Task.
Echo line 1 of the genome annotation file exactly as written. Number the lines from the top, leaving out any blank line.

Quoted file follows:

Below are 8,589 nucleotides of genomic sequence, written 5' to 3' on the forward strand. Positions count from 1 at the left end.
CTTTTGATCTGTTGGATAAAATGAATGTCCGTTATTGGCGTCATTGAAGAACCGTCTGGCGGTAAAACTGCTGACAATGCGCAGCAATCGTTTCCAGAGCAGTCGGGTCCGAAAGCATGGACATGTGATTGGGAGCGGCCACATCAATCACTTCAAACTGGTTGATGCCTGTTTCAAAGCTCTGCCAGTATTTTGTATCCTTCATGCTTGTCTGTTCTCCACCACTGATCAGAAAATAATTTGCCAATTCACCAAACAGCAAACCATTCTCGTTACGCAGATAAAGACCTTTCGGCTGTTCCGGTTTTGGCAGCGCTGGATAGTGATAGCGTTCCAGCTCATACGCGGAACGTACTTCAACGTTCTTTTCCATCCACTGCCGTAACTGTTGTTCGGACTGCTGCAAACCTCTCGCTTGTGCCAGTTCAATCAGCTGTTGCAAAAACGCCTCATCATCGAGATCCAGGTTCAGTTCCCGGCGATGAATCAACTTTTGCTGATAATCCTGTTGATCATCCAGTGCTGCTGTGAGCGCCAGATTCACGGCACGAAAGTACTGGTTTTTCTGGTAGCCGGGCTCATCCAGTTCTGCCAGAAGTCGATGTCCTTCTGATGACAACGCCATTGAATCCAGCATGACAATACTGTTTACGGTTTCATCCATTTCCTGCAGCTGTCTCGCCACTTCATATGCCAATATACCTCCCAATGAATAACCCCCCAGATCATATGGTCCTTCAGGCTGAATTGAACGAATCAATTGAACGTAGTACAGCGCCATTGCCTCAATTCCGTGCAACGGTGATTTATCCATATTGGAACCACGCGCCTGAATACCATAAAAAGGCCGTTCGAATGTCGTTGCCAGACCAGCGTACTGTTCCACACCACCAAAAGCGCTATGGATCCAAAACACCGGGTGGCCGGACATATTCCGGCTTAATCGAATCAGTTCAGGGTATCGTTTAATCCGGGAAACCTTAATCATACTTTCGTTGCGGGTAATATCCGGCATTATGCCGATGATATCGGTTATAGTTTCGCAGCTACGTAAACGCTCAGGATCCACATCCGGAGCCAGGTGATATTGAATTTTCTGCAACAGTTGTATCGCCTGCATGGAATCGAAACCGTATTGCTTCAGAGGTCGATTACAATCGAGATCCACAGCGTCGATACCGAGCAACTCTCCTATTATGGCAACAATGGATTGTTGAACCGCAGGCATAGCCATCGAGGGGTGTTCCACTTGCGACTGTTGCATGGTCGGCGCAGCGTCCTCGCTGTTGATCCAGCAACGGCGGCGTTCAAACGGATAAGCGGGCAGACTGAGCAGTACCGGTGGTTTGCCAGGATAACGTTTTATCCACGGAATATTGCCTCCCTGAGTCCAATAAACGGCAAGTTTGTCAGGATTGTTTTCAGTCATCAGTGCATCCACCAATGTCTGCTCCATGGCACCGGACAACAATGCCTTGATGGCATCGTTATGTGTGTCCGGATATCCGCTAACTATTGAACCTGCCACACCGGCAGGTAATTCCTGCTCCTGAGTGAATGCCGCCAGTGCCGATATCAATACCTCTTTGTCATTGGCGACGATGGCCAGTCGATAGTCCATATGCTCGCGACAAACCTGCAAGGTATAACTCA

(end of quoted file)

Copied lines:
Below are 8,589 nucleotides of genomic sequence, written 5' to 3' on the forward strand. Positions count from 1 at the left end.